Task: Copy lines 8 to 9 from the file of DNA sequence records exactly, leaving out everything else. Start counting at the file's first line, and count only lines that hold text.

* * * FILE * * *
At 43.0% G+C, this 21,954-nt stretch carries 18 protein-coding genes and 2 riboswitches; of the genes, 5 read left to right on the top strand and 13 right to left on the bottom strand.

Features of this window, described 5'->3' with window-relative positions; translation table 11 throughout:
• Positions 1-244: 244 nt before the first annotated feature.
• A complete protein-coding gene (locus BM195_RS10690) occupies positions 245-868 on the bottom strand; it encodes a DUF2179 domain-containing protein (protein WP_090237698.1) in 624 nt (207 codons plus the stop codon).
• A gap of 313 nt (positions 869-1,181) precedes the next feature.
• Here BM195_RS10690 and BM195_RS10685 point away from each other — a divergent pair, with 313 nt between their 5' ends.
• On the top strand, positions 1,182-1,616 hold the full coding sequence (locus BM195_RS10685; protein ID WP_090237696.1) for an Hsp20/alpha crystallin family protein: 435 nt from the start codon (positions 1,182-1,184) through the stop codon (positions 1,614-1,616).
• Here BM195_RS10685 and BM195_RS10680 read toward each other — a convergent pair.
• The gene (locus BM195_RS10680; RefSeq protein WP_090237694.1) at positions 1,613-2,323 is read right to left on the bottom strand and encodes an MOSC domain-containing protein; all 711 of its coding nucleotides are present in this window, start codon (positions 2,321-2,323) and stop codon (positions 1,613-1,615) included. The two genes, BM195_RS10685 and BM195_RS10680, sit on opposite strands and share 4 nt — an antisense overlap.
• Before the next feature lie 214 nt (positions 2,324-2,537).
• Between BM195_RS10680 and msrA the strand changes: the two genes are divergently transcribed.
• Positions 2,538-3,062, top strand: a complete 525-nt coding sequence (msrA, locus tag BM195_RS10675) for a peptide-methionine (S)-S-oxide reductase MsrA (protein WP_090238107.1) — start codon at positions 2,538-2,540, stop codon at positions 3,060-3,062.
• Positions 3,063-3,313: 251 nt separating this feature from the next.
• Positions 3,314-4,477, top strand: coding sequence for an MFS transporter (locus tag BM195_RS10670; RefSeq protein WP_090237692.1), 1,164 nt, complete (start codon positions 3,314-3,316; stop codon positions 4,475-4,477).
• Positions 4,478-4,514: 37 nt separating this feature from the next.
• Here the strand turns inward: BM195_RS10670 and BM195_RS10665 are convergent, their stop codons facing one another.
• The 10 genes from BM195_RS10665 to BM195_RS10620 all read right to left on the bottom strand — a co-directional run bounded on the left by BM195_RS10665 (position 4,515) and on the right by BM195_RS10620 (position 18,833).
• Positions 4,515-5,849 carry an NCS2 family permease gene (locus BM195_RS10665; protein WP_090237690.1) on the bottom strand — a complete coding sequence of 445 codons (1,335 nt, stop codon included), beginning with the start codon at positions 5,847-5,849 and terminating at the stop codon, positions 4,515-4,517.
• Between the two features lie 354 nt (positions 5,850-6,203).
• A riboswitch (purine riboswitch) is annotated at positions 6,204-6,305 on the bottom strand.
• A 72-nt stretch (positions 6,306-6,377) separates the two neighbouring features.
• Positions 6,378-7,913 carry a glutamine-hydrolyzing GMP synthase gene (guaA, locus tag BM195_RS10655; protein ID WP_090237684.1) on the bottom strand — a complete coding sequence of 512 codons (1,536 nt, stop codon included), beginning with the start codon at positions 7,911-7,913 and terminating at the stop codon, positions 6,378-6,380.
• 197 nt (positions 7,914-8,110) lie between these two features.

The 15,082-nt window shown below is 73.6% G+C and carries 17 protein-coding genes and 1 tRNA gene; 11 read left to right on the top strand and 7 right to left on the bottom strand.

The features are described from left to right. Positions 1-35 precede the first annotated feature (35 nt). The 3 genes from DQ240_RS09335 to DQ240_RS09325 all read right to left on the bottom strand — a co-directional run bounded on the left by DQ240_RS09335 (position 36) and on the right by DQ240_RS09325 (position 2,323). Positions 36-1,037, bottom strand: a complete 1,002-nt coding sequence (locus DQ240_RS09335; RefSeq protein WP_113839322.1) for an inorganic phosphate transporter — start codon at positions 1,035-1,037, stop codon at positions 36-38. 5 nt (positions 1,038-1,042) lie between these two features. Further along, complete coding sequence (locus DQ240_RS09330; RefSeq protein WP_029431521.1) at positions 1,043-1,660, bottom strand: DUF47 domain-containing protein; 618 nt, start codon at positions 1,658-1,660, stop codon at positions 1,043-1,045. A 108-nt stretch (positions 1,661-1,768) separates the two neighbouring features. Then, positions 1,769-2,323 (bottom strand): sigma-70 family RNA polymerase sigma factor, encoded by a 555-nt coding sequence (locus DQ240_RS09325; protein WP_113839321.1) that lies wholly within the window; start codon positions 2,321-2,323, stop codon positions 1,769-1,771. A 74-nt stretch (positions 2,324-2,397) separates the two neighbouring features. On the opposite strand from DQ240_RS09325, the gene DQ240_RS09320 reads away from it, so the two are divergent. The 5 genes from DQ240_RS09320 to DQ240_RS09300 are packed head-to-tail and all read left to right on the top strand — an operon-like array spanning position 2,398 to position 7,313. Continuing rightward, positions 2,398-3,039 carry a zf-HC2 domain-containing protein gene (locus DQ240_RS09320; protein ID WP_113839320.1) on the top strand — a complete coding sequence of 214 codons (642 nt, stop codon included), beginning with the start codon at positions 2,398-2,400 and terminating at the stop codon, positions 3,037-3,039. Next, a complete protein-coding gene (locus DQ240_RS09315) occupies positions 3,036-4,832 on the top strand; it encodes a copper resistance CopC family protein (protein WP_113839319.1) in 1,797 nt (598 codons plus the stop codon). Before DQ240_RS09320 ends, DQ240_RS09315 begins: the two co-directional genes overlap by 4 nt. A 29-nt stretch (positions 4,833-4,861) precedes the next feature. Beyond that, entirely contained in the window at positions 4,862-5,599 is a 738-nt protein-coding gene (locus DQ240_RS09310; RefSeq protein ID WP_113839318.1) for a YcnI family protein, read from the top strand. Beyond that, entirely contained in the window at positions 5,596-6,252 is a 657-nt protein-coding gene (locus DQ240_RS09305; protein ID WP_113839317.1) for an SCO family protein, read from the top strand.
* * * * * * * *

• Here BM195_RS10685 and BM195_RS10680 read toward each other — a convergent pair.
• The gene (locus BM195_RS10680; RefSeq protein WP_090237694.1) at positions 1,613-2,323 is read right to left on the bottom strand and encodes an MOSC domain-containing protein; all 711 of its coding nucleotides are present in this window, start codon (positions 2,321-2,323) and stop codon (positions 1,613-1,615) included. The two genes, BM195_RS10685 and BM195_RS10680, sit on opposite strands and share 4 nt — an antisense overlap.